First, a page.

Some of this can be achieved through Composite Capabilities / Preferences Profile (CC/PP) and User Agent Profile (UAProf) standards. Within the research activities in context modelling there have been a number of other proposals under investigation, with richer definitions of context that include location, user profile and device characteristics but also infrastructure services, user activities, social context and time (see the recent workshop by Indulska and De Roure at UbiComp 2004 on Context Modelling, Management and Reasoning). In the next two sections we illustrate the need for richer context descriptions by looking at the problem from two perspectives: the user and the infrastructure.
User perspective – Context is inside us
Central to the successful adaptive information system is the need to collect and represent a wealth of information about the user such as current activities, skills, interests, personal preferences, privacy requirements and the relationships between people. However, representing a generic notion of context is a hugely complex and difficult task. In addition, there is some doubt to the usefulness of such a generic representation, should one be created, as it is likely that it would not afford the level of detail required by many applications.
Instead, we put forward the case that activity or task based modelling within a given domain would be more appropriate in many situations. Most activities carried out by people are task-oriented, hence the creation of more specific contextual representations is likely to be both easier and more productive.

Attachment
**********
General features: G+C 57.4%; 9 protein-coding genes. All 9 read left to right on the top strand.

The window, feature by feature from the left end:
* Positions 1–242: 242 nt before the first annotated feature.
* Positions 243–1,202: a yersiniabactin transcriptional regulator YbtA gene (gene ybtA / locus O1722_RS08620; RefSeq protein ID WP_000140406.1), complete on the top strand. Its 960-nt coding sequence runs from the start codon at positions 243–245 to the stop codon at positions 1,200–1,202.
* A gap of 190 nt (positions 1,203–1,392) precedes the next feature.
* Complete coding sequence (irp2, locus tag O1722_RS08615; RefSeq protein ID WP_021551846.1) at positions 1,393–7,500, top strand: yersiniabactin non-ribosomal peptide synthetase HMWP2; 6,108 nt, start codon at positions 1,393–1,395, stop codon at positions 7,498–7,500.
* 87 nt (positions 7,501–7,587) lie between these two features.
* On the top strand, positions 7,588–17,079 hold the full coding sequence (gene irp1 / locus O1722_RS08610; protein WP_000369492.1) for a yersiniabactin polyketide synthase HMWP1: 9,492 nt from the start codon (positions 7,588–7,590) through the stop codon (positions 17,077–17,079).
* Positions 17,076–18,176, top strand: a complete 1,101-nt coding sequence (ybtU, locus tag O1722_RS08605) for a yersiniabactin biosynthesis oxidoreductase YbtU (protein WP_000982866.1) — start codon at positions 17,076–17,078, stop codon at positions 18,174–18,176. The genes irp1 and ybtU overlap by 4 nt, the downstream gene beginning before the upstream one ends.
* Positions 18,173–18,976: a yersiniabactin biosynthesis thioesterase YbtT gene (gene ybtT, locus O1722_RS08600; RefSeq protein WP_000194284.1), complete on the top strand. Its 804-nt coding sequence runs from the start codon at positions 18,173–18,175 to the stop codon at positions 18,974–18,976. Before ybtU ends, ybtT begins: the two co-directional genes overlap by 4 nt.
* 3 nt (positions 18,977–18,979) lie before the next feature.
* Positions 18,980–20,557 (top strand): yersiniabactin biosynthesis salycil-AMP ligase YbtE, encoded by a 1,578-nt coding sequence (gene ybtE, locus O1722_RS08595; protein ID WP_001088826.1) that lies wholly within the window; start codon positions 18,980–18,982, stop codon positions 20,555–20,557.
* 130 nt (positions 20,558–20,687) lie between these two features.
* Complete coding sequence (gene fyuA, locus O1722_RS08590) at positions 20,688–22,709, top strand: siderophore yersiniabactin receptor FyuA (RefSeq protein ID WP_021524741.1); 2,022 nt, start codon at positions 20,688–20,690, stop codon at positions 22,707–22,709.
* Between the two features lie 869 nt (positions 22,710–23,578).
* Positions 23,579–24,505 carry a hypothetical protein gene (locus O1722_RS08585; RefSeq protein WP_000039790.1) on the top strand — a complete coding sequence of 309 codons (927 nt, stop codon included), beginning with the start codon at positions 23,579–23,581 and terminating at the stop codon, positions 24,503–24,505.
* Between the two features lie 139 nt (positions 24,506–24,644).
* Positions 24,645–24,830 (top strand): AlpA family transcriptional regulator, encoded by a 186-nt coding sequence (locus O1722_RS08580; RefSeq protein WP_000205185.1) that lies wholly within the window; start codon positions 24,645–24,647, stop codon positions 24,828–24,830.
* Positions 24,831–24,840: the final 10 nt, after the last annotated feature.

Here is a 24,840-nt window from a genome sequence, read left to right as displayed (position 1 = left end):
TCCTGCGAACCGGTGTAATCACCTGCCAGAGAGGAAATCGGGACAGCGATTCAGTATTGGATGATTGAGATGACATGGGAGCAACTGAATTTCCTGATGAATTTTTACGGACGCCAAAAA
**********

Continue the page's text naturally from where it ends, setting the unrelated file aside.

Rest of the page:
For example, most working days can be conceptualised as a sequence of different tasks, such as a project meeting, document review, teleconference, patient consultation, or student supervision. Each of these tasks may have a variety of important properties. We propose, therefore, that contextually aware systems can be more usefully constructed in a fashion that is tailored to a specific environment, such as that of an academic research department, hospital ward, or lawyer's practice, through the application of domain specific ontologies and inference rules which may be applied to common infrastructure components.
As a practical example, to represent the activities of an individual we conceive of a schedule containing a reference to each of the tasks or events which that person will be undertaking. For a given domain, it is likely that a high level classification may be made of the typical tasks carried out. These tasks, or events, may be identified as complying with one or more templates, implying that common properties, features and/or resources are required, in a similar fashion to implementing an interface in an object oriented programming language. These high level templates may provide the basis for a hierarchy of more specialised instances of those tasks, defined specifically for the domain in which they are applicable. They may additionally include data such as the location, persons attending, topics of interest, importance and ‘interruptability’ relating to a particular instance of an event or class of events.
System perspective – Context is all around